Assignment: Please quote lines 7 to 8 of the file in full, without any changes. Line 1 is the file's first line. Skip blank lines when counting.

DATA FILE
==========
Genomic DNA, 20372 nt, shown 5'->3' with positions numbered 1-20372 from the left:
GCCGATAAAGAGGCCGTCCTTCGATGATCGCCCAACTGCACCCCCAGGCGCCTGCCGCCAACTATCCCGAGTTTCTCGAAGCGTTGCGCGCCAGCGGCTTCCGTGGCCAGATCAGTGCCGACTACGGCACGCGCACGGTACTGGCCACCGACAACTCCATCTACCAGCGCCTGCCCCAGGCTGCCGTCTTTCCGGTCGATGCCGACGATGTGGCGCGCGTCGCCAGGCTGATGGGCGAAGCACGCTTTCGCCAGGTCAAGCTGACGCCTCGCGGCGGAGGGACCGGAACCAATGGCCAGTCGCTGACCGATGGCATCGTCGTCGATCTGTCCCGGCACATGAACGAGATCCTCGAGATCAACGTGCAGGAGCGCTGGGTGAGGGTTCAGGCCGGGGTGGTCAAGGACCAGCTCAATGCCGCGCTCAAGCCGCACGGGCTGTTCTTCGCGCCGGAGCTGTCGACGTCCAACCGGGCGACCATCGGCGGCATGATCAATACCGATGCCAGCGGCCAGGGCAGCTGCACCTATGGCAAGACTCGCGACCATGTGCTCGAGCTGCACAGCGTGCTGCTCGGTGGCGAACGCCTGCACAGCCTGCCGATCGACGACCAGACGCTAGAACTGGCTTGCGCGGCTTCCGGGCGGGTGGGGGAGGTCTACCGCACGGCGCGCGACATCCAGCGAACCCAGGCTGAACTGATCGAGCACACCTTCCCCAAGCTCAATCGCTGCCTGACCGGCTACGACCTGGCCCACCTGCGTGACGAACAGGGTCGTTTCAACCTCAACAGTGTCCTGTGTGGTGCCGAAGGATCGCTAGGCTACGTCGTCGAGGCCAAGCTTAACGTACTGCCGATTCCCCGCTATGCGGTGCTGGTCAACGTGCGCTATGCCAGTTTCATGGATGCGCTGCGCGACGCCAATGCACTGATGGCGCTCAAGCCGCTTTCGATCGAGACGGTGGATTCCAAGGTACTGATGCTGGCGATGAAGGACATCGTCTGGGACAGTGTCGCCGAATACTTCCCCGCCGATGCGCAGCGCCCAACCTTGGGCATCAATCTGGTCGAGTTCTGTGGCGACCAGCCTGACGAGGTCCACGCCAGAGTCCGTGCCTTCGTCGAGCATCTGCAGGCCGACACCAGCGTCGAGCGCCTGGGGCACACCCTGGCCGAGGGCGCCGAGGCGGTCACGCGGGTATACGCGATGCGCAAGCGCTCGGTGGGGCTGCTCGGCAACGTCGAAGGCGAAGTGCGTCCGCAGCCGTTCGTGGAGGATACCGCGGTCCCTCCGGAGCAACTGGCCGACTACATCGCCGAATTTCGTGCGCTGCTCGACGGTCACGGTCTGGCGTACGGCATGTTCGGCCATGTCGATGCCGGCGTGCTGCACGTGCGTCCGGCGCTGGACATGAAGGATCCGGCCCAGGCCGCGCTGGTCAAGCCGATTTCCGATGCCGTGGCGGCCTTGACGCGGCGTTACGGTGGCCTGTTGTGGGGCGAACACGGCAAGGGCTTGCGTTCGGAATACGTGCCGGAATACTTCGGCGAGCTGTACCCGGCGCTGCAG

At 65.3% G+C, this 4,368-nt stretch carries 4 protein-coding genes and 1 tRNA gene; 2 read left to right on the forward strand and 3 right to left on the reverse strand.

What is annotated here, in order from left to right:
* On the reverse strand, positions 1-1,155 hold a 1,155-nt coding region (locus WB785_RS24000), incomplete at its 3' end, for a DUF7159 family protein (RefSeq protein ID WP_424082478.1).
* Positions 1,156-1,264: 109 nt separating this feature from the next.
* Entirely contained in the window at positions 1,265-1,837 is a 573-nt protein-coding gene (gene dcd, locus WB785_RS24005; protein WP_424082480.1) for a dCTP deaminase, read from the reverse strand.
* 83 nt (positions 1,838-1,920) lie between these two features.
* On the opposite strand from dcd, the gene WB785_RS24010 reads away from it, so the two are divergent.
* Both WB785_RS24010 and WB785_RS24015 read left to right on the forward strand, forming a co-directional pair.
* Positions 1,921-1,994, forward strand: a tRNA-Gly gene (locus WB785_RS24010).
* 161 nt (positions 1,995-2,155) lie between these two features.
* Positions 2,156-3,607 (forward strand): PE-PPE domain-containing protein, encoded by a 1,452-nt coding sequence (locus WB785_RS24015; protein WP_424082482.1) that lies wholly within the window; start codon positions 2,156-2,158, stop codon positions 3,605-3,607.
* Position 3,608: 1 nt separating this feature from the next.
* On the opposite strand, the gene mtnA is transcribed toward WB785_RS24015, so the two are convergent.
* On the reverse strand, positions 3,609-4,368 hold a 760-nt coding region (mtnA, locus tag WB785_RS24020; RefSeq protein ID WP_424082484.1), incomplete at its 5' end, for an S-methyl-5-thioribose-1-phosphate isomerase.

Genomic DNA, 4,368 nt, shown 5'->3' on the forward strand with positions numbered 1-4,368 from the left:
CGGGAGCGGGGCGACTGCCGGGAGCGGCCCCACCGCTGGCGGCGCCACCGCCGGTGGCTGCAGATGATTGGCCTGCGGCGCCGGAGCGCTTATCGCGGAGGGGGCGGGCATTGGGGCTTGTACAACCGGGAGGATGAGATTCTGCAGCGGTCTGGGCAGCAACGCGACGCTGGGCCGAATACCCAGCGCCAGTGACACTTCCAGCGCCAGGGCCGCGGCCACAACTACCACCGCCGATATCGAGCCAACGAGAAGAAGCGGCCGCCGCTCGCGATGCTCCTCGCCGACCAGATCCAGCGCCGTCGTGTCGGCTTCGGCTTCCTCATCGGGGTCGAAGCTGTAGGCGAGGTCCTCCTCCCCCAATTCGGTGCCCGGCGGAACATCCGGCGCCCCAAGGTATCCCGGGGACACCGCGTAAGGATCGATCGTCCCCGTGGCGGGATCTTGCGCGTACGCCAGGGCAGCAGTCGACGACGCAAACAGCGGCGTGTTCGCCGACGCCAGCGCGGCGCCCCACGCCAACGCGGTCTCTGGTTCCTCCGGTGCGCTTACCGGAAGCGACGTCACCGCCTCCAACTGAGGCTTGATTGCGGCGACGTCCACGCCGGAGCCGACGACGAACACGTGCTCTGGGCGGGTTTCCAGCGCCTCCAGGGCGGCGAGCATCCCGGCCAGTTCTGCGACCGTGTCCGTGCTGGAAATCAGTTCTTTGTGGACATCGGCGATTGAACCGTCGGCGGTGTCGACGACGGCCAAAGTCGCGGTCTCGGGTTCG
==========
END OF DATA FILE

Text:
* Entirely contained in the window at positions 1,265-1,837 is a 573-nt protein-coding gene (gene dcd, locus WB785_RS24005; protein WP_424082480.1) for a dCTP deaminase, read from the reverse strand.
* 83 nt (positions 1,838-1,920) lie between these two features.